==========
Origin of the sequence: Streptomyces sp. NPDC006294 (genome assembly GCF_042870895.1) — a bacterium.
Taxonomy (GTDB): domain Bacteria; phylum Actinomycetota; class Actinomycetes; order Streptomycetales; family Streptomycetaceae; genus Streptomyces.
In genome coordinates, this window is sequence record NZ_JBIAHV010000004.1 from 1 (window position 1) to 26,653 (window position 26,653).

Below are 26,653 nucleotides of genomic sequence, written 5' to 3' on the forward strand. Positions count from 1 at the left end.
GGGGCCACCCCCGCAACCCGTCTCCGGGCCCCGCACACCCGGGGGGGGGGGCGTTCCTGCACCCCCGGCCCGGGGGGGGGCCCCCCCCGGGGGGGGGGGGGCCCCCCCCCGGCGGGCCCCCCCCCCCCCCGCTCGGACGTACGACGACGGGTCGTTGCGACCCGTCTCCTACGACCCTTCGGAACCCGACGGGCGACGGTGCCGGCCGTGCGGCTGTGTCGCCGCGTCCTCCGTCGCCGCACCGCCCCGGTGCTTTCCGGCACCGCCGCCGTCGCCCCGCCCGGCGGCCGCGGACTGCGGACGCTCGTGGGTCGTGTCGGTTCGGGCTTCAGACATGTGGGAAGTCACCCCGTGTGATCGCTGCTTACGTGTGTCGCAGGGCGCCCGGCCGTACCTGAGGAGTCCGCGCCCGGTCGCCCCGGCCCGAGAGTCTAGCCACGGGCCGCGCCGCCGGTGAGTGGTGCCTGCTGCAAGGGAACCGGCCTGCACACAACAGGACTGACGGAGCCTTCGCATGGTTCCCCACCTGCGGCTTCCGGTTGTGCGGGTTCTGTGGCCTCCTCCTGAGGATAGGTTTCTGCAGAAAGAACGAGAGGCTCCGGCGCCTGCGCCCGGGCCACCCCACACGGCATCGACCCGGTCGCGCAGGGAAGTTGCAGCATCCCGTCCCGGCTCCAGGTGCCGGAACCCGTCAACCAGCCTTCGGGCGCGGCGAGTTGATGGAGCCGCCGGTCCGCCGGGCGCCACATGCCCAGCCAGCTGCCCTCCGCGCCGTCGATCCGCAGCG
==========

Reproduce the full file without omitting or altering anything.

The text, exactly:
Origin of the sequence: Streptomyces sp. NPDC006294 (genome assembly GCF_042870895.1) — a bacterium.
Taxonomy (GTDB): domain Bacteria; phylum Actinomycetota; class Actinomycetes; order Streptomycetales; family Streptomycetaceae; genus Streptomyces.
In genome coordinates, this window is sequence record NZ_JBIAHV010000004.1 from 1 (window position 1) to 26,653 (window position 26,653).

Below are 26,653 nucleotides of genomic sequence, written 5' to 3' on the forward strand. Positions count from 1 at the left end.
GGGGCCACCCCCGCAACCCGTCTCCGGGCCCCGCACACCCGGGGGGGGGGGCGTTCCTGCACCCCCGGCCCGGGGGGGGGCCCCCCCCGGGGGGGGGGGGGCCCCCCCCCGGCGGGCCCCCCCCCCCCCCGCTCGGACGTACGACGACGGGTCGTTGCGACCCGTCTCCTACGACCCTTCGGAACCCGACGGGCGACGGTGCCGGCCGTGCGGCTGTGTCGCCGCGTCCTCCGTCGCCGCACCGCCCCGGTGCTTTCCGGCACCGCCGCCGTCGCCCCGCCCGGCGGCCGCGGACTGCGGACGCTCGTGGGTCGTGTCGGTTCGGGCTTCAGACATGTGGGAAGTCACCCCGTGTGATCGCTGCTTACGTGTGTCGCAGGGCGCCCGGCCGTACCTGAGGAGTCCGCGCCCGGTCGCCCCGGCCCGAGAGTCTAGCCACGGGCCGCGCCGCCGGTGAGTGGTGCCTGCTGCAAGGGAACCGGCCTGCACACAACAGGACTGACGGAGCCTTCGCATGGTTCCCCACCTGCGGCTTCCGGTTGTGCGGGTTCTGTGGCCTCCTCCTGAGGATAGGTTTCTGCAGAAAGAACGAGAGGCTCCGGCGCCTGCGCCCGGGCCACCCCACACGGCATCGACCCGGTCGCGCAGGGAAGTTGCAGCATCCCGTCCCGGCTCCAGGTGCCGGAACCCGTCAACCAGCCTTCGGGCGCGGCGAGTTGATGGAGCCGCCGGTCCGCCGGGCGCCACATGCCCAGCCAGCTGCCCTCCGCGCCGTCGATCCGCAGCG